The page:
The court also found that the plaintiff did not question the defendant's right to use the surname Gallup in its activity in Finland, including registering the corresponding trademark. Therefore having recognized the rights of the defendant in Finland it was impossible to deny them in Lithuania.

On these grounds the claim was rejected.

The plaintiff filed an appeal arguing the validity of consent given by his father based on the argument that the personal non-proprietary right to a surname is one of the elements of the scope of legal capacity, as well as the fact that Art. 9 of the Civil Code provides that a person's legal capacity ceases to exist from the moment of such person's death, and he was of the opinion that personal non-proprietary rights to the name "Gallup" ceased to exist in 1984 when George H. Gallup died.

The Lithuanian Court of Appeals rejected the appeal and sustained the decision of the Vilnius district court.

The Board of Justices of the Court of Appeals found that the court of the first instance made a substantiated conclusion that the trademark GALLUP was to be considered legally registered for the reason that consent was given to the same by Mr. George H. Gallup - holder of the rights to the name "Gallup". The court, having examined the evidentiary material of the case in its totality, established that the aforementioned consent was received by the defendant in 1965, not only for the purpose of using the surname of "Gallup" in the name and trademark of the firm, but also for the purpose of registering that trademark.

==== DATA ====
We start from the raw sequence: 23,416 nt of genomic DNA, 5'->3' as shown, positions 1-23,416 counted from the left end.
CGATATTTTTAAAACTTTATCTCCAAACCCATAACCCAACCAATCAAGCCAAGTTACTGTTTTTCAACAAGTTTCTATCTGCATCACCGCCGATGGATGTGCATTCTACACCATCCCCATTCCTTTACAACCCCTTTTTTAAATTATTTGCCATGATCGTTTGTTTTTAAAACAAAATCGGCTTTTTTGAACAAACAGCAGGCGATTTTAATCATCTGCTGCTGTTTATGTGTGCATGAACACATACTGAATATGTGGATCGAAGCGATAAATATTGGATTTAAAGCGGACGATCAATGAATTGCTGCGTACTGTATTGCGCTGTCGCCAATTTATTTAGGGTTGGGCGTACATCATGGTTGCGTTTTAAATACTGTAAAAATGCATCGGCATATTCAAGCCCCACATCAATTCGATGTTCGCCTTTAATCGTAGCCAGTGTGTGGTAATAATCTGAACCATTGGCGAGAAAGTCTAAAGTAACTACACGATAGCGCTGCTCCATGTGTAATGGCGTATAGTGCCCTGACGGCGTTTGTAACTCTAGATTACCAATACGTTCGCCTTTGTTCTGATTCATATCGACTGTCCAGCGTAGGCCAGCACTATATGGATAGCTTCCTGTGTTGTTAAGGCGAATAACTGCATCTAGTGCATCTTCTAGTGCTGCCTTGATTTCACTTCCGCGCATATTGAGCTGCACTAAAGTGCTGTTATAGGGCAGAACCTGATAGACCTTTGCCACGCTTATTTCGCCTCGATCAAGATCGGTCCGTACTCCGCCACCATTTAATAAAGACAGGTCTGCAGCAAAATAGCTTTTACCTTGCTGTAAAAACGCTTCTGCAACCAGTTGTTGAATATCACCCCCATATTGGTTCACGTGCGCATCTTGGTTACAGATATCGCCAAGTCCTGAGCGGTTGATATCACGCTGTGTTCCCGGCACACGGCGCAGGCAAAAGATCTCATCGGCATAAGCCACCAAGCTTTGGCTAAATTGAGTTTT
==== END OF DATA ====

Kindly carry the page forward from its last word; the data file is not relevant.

The argument that the defendant could register the trademark in which the surname "Gallup" was used only within territory of Finland was rejected as well because no evidence thereof was present.

The court decided that the registration of the surname as the trademark of the other enterprise didn't restrict the plaintiff's personal right to his surname; the plaintiff had confused his right to the surname with the right to trademark, the latter being the subject of property but not personal law.

The court also decided that the plaintiff, Alec M. Gallup, had no right after the death of his father, George H. Gallup, to revoke the consent given by his father for the use of his surname in a trademark and firm name, since neither the national laws nor the norms of international law provided for such a possibility.

By virtue of the above mentioned arguments the Board of Justices found no grounds for reversal of the decision of the Vilnius district court, therefore the resolution of the case that the trademark GALLUP was registered lawfully with the consent of the proprietor of the surname - George H. Gallup - has been left unchanged.

Ó Inga Lukauskienë 2002.